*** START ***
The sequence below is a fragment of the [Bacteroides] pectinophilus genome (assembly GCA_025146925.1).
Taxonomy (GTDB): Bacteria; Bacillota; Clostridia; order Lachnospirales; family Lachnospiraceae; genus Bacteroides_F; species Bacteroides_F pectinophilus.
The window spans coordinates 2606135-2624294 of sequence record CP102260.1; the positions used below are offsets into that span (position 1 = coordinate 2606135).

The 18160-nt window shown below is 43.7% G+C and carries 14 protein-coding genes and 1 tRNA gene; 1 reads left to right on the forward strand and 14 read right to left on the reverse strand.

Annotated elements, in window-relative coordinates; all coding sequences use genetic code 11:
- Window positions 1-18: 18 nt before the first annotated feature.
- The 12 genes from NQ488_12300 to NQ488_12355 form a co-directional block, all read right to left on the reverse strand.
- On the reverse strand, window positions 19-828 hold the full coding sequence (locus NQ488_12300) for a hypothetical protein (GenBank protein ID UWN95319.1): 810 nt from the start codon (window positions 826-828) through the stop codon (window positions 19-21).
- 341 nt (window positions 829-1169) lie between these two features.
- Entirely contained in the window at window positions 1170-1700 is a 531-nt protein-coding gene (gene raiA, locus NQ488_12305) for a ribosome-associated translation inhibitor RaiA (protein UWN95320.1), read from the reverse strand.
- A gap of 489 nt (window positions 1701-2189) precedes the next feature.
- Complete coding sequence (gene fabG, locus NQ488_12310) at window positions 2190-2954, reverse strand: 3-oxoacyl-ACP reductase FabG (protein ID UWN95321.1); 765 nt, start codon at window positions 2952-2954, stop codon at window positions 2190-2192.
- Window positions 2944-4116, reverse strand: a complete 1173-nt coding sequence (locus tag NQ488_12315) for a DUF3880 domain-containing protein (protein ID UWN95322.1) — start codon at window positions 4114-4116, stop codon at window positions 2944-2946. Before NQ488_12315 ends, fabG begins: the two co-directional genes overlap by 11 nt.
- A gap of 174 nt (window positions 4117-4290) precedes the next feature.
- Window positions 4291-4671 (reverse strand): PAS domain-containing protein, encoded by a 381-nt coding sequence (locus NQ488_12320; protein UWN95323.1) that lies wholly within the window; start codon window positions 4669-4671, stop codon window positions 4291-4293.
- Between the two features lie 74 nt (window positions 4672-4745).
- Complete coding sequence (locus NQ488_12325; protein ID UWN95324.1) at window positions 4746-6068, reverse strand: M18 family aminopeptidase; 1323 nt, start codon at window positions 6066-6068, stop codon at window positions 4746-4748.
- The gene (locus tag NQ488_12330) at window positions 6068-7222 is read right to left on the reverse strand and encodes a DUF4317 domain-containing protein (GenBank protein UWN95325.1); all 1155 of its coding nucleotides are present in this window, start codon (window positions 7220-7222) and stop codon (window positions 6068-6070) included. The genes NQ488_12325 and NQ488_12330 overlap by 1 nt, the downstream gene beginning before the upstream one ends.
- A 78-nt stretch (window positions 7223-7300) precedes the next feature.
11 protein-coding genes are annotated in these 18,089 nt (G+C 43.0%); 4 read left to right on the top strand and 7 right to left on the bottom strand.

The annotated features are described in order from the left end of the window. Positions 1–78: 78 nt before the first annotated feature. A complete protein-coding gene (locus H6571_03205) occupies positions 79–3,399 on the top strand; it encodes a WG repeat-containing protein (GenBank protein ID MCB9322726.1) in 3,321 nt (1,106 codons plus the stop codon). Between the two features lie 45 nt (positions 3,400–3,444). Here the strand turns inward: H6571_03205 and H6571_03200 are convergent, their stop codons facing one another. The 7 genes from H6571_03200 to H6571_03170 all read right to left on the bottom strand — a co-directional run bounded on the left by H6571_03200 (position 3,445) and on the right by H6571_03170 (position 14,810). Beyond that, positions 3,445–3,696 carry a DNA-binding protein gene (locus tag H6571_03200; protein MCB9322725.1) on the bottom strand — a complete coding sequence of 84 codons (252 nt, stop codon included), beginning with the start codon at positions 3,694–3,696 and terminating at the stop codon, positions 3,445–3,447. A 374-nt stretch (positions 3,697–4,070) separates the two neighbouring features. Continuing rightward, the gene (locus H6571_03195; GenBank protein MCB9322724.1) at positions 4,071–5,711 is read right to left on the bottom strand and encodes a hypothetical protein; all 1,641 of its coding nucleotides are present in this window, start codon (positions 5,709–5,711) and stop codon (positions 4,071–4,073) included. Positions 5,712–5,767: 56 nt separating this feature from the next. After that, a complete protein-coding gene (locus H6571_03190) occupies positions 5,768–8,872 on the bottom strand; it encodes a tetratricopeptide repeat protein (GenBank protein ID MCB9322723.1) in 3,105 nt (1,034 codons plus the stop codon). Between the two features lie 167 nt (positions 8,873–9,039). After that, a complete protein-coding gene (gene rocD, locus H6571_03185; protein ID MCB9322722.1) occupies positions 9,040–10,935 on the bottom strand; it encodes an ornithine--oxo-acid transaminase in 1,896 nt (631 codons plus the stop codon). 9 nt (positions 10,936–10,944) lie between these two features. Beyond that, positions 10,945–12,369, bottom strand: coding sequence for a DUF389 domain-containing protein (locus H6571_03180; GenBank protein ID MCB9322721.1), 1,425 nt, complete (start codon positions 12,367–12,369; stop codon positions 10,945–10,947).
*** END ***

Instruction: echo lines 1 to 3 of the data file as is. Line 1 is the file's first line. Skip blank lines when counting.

The sequence below is a fragment of the [Bacteroides] pectinophilus genome (assembly GCA_025146925.1).
Taxonomy (GTDB): Bacteria; Bacillota; Clostridia; order Lachnospirales; family Lachnospiraceae; genus Bacteroides_F; species Bacteroides_F pectinophilus.
The window spans coordinates 2606135-2624294 of sequence record CP102260.1; the positions used below are offsets into that span (position 1 = coordinate 2606135).